The predator-avoidance hypothesis states that once released from the parent plant, myrmecochorous seeds are rapidly taken by ants to their nests, where they are protected from predators. Previous studies conducted to test this hypothesis have frequently neglected two major aspects necessary for its verification: 1) the influence of processes acting after the seed release and 2) the spatial evenness of such processes. Thus, large-scale variations in the mechanisms acting beyond seed release, and possibly influencing seed escape from predators, remain poorly documented. Here, we present the results of a post-dispersal seed-removal experiment on the myrmecochorous herb Helleborus foetidus, aimed at verifing the predator-avoidance hypothesis by considering two key post-release aspects of seed fate: seed destination (dispersed or nondispersed) and seed burial (buried or not buried). Experiments were performed in four different regions in the Iberian Peninsula. After three days of exposure of seeds to the main predator (fieldmice Apodemus sylvaticus), ca 30% of the seeds were removed. Seed destination affected the proportion of seeds escaping predation, but the sign, magnitude and statistical significance of the effect varied among the geographical regions. In the southern region (Cazorla), seeds dispersed in ant nests or intermediate destinations suffered scarcely any predation, but seeds under reproductive-age plants experienced losses ca 50%. Conversely, in the northern region (Caurel), seeds in nests suffered significantly greater losses than seeds under plants or intermediate destinations, suggesting that nests were especially unsafe destinations. Seed burial had a strong impact on seed escape from predators, and its effect was highly consistent among geographical regions. In view of the consistency of its effect at different spatial scales, seed burial was a more general mechanism for predation avoidance than seed relocation to ant nests, which was habitat- and/or ant-species-dependent. Our results thus only partially support the predator-avoidance hypothesis for the evolution of myrmecochory. [source]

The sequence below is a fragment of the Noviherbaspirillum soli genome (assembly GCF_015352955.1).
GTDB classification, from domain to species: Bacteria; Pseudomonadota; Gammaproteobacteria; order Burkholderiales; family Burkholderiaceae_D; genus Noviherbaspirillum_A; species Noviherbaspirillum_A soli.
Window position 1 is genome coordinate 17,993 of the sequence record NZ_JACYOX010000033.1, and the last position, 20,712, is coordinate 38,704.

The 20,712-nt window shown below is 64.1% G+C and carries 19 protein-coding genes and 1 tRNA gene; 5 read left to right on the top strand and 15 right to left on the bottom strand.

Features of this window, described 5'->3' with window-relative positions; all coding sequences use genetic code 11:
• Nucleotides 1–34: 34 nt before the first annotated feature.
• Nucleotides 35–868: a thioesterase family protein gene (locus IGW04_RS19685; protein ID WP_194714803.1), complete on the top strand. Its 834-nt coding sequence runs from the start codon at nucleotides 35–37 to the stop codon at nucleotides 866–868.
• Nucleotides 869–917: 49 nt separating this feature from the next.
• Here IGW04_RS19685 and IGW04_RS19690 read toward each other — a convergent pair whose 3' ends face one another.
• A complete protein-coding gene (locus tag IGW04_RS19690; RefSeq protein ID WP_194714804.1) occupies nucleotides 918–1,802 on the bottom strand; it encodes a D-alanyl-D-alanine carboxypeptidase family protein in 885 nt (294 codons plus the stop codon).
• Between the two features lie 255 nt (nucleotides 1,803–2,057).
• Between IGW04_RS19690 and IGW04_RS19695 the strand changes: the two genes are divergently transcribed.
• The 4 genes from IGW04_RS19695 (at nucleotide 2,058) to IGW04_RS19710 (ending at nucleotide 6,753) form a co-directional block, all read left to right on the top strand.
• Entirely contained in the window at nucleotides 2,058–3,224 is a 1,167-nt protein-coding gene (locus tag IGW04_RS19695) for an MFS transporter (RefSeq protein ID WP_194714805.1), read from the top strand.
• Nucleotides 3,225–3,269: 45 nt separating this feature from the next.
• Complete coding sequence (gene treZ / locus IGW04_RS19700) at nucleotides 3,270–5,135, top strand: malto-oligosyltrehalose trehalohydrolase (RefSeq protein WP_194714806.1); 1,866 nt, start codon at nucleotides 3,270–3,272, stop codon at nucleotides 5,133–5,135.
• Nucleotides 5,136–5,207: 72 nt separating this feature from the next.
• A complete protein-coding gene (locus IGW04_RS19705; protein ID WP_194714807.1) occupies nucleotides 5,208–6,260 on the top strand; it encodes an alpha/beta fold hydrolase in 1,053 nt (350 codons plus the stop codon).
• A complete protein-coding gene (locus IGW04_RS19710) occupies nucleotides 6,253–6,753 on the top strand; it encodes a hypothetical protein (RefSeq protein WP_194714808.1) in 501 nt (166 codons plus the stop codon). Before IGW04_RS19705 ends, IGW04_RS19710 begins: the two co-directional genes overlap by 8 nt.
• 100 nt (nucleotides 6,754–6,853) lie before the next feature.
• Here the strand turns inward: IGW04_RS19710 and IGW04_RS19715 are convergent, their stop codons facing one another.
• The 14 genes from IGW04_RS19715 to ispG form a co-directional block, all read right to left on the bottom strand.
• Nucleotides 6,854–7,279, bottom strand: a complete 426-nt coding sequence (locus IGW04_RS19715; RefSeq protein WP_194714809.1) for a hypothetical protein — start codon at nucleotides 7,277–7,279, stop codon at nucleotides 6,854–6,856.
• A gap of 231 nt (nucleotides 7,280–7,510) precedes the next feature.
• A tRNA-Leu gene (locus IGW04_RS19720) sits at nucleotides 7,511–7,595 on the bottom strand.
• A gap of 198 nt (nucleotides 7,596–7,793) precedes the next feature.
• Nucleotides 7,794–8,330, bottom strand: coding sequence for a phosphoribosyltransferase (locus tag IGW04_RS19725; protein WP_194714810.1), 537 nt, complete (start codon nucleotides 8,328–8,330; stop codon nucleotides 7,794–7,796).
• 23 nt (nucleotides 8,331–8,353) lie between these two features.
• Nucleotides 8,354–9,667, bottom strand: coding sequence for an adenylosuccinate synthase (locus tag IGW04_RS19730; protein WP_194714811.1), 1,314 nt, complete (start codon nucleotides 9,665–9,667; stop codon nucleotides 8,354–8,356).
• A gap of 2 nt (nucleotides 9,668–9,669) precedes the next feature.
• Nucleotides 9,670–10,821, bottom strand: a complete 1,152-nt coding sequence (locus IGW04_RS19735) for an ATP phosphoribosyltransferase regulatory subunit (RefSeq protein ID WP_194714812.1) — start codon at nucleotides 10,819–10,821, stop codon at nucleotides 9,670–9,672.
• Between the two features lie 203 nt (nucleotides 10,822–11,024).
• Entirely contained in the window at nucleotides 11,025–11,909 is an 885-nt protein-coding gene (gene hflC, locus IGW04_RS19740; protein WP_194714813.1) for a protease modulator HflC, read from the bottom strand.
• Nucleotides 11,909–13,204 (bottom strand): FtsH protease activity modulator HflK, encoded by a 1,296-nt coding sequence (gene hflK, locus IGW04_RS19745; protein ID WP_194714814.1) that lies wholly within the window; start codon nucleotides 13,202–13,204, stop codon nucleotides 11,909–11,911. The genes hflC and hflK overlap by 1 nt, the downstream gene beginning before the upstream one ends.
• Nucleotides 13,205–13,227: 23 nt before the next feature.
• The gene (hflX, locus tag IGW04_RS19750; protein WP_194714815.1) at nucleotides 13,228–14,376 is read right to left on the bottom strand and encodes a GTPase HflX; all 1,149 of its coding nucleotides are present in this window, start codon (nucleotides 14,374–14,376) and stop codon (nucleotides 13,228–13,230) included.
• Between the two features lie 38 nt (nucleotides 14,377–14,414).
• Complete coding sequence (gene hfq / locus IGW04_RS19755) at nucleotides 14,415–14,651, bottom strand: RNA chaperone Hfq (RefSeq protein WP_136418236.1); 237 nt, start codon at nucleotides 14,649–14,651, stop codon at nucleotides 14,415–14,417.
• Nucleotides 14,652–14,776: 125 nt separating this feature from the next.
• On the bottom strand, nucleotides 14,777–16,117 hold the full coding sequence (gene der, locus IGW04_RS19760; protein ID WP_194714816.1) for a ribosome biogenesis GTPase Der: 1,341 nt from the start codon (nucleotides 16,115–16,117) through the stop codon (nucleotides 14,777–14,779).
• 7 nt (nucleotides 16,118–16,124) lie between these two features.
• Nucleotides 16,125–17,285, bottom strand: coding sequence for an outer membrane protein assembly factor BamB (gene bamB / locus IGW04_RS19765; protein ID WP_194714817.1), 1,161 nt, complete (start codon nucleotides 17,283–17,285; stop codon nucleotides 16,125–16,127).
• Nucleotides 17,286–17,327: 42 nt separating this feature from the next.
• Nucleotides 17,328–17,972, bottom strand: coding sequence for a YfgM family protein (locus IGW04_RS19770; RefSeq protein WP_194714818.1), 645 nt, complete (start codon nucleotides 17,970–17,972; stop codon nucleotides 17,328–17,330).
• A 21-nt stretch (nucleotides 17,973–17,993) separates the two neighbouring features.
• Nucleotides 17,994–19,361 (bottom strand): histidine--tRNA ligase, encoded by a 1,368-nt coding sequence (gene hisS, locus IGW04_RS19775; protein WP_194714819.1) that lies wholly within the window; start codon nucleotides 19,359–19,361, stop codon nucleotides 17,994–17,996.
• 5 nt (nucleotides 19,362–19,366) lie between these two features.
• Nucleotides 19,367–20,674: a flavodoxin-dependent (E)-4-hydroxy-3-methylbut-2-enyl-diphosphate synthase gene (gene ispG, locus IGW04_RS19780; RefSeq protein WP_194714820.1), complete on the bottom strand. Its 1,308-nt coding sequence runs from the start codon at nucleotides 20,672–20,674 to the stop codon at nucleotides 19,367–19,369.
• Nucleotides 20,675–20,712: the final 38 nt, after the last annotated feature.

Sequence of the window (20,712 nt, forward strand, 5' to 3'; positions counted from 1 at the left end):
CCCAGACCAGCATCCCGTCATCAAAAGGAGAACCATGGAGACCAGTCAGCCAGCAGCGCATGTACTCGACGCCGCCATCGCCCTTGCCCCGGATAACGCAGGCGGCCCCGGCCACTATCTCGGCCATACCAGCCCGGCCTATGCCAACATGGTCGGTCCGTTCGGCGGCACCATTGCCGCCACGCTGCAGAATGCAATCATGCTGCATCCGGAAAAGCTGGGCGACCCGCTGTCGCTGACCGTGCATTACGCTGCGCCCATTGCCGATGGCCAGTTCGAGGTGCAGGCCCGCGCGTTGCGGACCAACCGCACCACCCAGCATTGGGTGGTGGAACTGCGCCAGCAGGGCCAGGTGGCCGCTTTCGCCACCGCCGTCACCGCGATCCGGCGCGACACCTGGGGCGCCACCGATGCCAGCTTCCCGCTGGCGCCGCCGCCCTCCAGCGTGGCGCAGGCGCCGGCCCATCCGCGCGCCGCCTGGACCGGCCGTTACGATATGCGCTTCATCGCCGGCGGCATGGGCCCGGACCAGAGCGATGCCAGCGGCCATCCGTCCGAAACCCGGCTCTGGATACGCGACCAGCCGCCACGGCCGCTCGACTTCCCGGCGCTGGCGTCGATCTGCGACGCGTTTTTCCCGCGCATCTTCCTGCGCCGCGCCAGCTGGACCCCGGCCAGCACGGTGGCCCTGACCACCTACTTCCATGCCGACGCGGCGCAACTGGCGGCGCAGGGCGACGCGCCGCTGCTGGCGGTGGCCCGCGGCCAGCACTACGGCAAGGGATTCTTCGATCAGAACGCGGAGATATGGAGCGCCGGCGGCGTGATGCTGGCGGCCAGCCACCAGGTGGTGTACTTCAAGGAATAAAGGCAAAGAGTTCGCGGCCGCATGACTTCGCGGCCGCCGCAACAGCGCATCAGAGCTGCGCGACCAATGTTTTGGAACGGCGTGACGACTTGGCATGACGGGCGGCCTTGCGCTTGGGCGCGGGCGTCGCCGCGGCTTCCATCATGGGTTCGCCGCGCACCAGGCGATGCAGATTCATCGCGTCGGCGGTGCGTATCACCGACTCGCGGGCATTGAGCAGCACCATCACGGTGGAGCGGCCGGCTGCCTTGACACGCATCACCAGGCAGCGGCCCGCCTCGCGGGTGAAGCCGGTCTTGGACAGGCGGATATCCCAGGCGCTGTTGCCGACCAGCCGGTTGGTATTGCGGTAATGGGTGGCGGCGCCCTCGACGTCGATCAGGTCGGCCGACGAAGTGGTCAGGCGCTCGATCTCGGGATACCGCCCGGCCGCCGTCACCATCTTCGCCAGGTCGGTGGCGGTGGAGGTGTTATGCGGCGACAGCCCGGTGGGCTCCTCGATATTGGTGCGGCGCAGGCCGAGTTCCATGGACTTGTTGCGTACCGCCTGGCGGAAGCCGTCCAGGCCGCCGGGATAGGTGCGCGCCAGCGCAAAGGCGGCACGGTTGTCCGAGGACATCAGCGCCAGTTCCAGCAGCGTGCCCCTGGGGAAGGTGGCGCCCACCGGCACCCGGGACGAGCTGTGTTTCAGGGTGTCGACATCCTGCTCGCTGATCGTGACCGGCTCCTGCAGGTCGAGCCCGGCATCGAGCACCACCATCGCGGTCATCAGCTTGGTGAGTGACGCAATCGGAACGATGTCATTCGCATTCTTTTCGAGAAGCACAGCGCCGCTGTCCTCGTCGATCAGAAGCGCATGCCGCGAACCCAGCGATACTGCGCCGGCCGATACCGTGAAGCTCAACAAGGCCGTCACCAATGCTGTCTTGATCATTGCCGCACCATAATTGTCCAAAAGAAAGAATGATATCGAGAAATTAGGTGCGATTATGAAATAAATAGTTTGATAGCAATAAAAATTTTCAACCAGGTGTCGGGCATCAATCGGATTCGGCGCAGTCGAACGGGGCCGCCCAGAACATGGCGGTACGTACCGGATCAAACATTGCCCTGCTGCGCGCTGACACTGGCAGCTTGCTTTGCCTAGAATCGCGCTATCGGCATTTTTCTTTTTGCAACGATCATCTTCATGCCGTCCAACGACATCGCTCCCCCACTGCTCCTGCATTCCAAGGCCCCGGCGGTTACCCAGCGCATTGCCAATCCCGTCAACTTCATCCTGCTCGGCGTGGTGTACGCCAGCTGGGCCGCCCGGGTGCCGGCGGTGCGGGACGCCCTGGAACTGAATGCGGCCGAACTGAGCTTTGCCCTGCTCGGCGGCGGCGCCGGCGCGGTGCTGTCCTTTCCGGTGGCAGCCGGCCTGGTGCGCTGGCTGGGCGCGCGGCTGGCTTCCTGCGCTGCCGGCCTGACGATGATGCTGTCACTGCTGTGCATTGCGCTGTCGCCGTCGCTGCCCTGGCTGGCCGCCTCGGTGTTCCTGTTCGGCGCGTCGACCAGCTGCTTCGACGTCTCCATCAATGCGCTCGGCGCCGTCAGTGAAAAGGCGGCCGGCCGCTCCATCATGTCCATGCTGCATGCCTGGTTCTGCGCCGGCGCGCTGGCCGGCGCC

Genet age in marginal populations of two clonal Carex species in the Siberian Arctic

    ECOGRAPHY, Issue 4 2000
    Ingibjörg S. Jónsdóttir